When President Donald Trump’s Twitter ban became permanent “due to the risk of further incitement of violence,” many world leaders reacted. While many hailed the move to prevent further violence, many also questioned Twitter’s authority to do so. Expectedly, countries hostile to the US welcomed the move. However, many leaders, Trump critics included, condemned the move as politically motivated and a threat to free speech.
Last January 8, Twitter suspended the United States President Donald Trump’s account. In an official statement, Twitter stated that “After a close review of recent Tweets from the @realDonaldTrump account and the context around them we have permanently suspended the account due to the risk of further incitement of violence.”
The decision to Ban Trump Is “Problematic”
Among the world leaders that reacted to Trump’s Twitter ban is German Chancellor Angela Merkel. Through her spokesperson, she said that lawmakers should set rules governing free speech. Conversely, private technology companies shouldn’t. During a Berlin news conference, chief spokesman Steffen Seibert said that “The chancellor sees the complete closing down of the account of an elected president as problematic.”
Seibert noted that an individual’s freedom of opinion contains “elementary significance.” He added that a “framework defined by legislators” can intervene in this freedom. It should not come from “a decision by the management of social media platforms. “Seen from this angle, the chancellor considers it problematic that the accounts of the US president have now been permanently blocked.”
France Echoes Germany
France seemed to agree with Merkel on Twitter matter. Junior Minister for European Union Affairs Clement Beaune expressed shock that a private company made such an important decision. Beaune told reporters that citizens should decide on matters like this, and not CEOs. There needs to be public regulation of big online platforms.”
In addition, Finance Minister Bruno Le Maire noted that instead of “the digital oligarchy,” the state should hold the responsibility for regulations. Le Maire called it “one of the threats” to democracy. Even prior to Trump’s Twitter ban, Europe is wary of the growing influence of big technology companies. In fact, the European Commission is currently pushing for reforms that give them the authority to break up technology companies and platforms if they do not follow EU rules.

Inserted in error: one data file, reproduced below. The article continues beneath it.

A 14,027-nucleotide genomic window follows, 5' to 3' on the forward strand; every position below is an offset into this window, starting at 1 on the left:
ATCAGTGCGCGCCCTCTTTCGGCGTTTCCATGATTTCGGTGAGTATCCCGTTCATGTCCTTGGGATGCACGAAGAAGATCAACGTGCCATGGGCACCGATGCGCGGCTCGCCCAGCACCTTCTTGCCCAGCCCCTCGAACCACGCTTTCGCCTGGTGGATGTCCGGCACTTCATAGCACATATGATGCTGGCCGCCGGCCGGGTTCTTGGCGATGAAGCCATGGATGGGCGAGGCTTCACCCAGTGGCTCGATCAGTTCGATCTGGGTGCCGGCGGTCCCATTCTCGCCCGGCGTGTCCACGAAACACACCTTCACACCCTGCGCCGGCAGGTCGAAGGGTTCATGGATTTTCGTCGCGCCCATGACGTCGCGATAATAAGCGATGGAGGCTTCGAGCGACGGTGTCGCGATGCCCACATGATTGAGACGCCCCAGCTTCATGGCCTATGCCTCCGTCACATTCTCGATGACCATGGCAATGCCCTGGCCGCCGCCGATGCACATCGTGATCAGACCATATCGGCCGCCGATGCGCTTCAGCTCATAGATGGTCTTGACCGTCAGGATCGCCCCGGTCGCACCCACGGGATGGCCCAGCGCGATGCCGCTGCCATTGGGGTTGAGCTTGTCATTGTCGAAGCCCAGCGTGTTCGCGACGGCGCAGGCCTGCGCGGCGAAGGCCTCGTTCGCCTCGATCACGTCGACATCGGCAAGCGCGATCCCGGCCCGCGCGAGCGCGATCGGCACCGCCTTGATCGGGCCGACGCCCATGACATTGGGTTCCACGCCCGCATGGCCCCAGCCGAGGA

Other Leaders Chime In
In addition to Merkel and Le Maire, other leaders also gave their two cents’ worth. Eduardo Bolsonaro, son of Brazil’s rightist president Jair Bolsonaro, called it “authoritarian” to ban Trump from Twitter. He added that it cannot be normal for a world to have Maduro on social media while Trump isn’t. As a tribute to Trump, Eduardo announced that he will use Trump’s profile picture for his own account.
Russian opposition leader Alexey Navalny called the ban “an unacceptable act of censorship.” He said “emotions and personal political preferences” served as the basis for the suspension. Trump didn’t get suspended for violating Twitter’s rules, he said. Referring to his own experiences, Navalny said he received death threats daily for years. Yet, Twitter never acted on them, nor did he ask them to do so. He feared that Trump’s Twitter ban can serve as a precedent to clamp freedom of speech elsewhere.
In addition, Mexican President Andres Manuel Lopez Obrador also disagreed with Trump’s Twitter ban. Obrador said that it’s always a “bad sign” if private companies can censor opinions. During a news conference, he said he never liked censoring anyone or taking away rights to post a message on Twitter or Facebook. He said, “I don’t agree with that, I don’t accept that.” In addition, Obrador compared the situation to “a court of censorship like the Inquisition to manage public opinion: this is really serious.”
Joining in on the Debate
Even other local personalities are getting in the Twitter debate. Elon Musk, CEO of Tesla and SpaceX, tweeted an observation. “A lot of people are going to be super unhappy with West Coast high tech as the de facto arbiter of free speech,” he tweeted. Also, Nikki Haley, Trump’s ally and former ambassador to the UN, gave Trump her support. She tweeted: “Silencing people, not to mention the President of the US, is what happens in China, not our country.” She added an “#Unbelievable” hashtag to her tweet.
Watch the Daily Mail news report where a spokesperson for German Chancellor Angela Merkel talks about Trump’s Twitter ban:
Do you agree with the decision to enforce President Trump’s Twitter ban? In addition, should this power of selective censorship belong to social media companies? Let us know what you think about Twitter’s power to ban people. Share your thoughts and opinions in the comments section below.